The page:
For all those who are intensively involved with the financial markets or who deal with them professionally, December 2018 was a very interesting, almost dramatic month, not only because of what happened, but especially because of what could have happened.
The U.S. economy grew by almost 3% in the second and third quarters of 2018, unemployment was low, and consumer confidence was high. Such macroeconomic data were reason enough for Jerome Powell, President of the Federal Reserve, to continually raise interest rates. In October 2018 he said the Fed was “a long way from a neutral rate” and in December of that year he described the interest rate hikes “as being on autopilot.”
This was an interesting moment for many critics of the central bank’s policy. Was the criticism unjustified? Had it really been the right strategy, in retrospect, to cut interest rates to 0% and then cautiously raise them again when there was stronger growth?
Christmas Eve Heralded the End of Interest Rate Hikes
But the cautious raising of rates did not work out. What happened afterwards in the second half of December could be made into a movie. The financial markets were tense anyway due to Powell’s risky policy of raising interest rates. On top of that was the escalating trade dispute between the U.S. and China. Daily news about the negotiations was posted on Twitter. The overall mood was predominantly negative. The U.S. and China both increased tariffs on each other and even resorted to other options to weaken the opponent. For example, China took advantage of its monopoly position in rare earth metals and curbed their exports.
The ‘mini-panic’ of 2018 marked the end of the interest rate hikes. From then on, there was a slow return to the safe haven of easy monetary policy.
This was not an easy situation for Powell. Rising interest rates and a trade dispute with China could be too much for the markets. On December 23, 2018, another bizarre event occurred: Finance Minister Mnukhin met with the CEOs of the major banks and then announced that the banks were very well capitalized. The problem with the statement was not the content, but rather the fact that he addressed capitalization in the first place. This scene is very reminiscent of 2007/08, when the then Treasury Secretary Hank Paulson also frequently had to meet with the bank CEOs.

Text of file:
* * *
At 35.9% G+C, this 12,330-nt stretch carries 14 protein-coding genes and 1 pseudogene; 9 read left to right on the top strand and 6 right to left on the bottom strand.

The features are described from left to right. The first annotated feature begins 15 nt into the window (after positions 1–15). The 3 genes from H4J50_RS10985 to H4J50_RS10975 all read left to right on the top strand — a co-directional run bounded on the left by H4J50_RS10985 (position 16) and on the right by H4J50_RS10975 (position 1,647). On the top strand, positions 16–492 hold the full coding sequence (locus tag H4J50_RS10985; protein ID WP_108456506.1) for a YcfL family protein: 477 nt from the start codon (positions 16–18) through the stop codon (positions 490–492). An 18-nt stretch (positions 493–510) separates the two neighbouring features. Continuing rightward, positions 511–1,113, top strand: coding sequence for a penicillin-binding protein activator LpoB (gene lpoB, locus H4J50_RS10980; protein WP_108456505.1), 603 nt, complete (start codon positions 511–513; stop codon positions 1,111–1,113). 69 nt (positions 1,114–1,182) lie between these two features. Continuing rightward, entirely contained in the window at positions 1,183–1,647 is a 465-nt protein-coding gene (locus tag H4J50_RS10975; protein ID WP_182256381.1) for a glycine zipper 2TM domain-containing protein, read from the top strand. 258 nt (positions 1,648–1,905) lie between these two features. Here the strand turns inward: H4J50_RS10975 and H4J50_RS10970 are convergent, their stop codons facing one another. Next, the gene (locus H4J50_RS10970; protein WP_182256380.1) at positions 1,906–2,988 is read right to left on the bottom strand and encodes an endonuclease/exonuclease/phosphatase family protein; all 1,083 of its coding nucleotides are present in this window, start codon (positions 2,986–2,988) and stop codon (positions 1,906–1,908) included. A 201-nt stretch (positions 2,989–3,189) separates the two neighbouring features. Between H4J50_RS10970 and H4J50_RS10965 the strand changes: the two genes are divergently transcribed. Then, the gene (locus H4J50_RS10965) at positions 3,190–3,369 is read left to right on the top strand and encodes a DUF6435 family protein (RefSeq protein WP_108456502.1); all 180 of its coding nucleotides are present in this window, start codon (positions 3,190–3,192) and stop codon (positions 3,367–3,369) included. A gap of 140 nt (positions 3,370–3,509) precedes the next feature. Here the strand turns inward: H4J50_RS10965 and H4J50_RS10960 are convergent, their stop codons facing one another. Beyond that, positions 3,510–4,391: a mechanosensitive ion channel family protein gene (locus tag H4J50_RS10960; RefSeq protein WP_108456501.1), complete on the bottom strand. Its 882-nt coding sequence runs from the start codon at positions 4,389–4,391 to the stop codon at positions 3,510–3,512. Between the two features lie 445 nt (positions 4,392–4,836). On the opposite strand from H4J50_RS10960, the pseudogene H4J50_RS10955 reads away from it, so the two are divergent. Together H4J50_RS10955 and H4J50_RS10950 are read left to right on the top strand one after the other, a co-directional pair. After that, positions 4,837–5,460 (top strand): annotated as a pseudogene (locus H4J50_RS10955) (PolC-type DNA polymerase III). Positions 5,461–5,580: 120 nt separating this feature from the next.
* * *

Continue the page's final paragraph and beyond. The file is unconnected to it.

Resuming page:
On December 24, 2018 the Dow Jones fell again by just under 3%. The major international indices slid into a bear market (down 20% from their all-time high) and panic threatened to break out in the financial markets. This “mini-panic” of 2018 also marked the end of the interest rate hikes. From then on, there was a slow return to the safe haven of easy monetary policy.
Central Banks Fear Panic in The Financial Markets
Nobody knows what would have happened if Powell had raised interest rates on “autopilot.” However, it is reasonable to assume that it would have led to dramatic corrections on the stock markets, and the global economy would have slid into recession; instead, interest rates were cut again in 2019 and the central bank’s balance sheet was greatly expanded. Stock markets reached several all-time highs during 2019/20, and Trump cheered enthusiastically on Twitter.
No central bank in the world currently holds onto the prospect of resuming interest rate hikes. For many, 2018 has instead shown that it is impossible to bring interest rates back to normal levels without causing enormous panic in the financial markets. And whenever there is panic in the financial markets, it is only a matter of time before it spreads to the real economy. At present, no central bank seems to have the courage to accept this phase of panic for the price of a normalized interest rate level.
In addition, conditions are much worse than they were in 2018. Economic growth in the United States has cooled off, and the growing prospects of candidate Bernie Sanders and the novel coronavirus are additional straining factors.
Still-Unknown Scenarios Await Us
We must therefore state the following as very likely: Interest rates will no longer be raised during the “upswing,” and therefore the next recession will not be able to be mitigated with interest rate cuts. Such a situation is unprecedented on this scale.
The scenarios that await us in the future are already being passionately discussed in expert circles. Many suspect the use of so-called helicopter money, i.e. an extreme measure by central banks to increase liquidity, which would inevitably lead to a sharp rise in inflation. A look at recent events in Hong Kong shows that such a scenario is already in its infancy.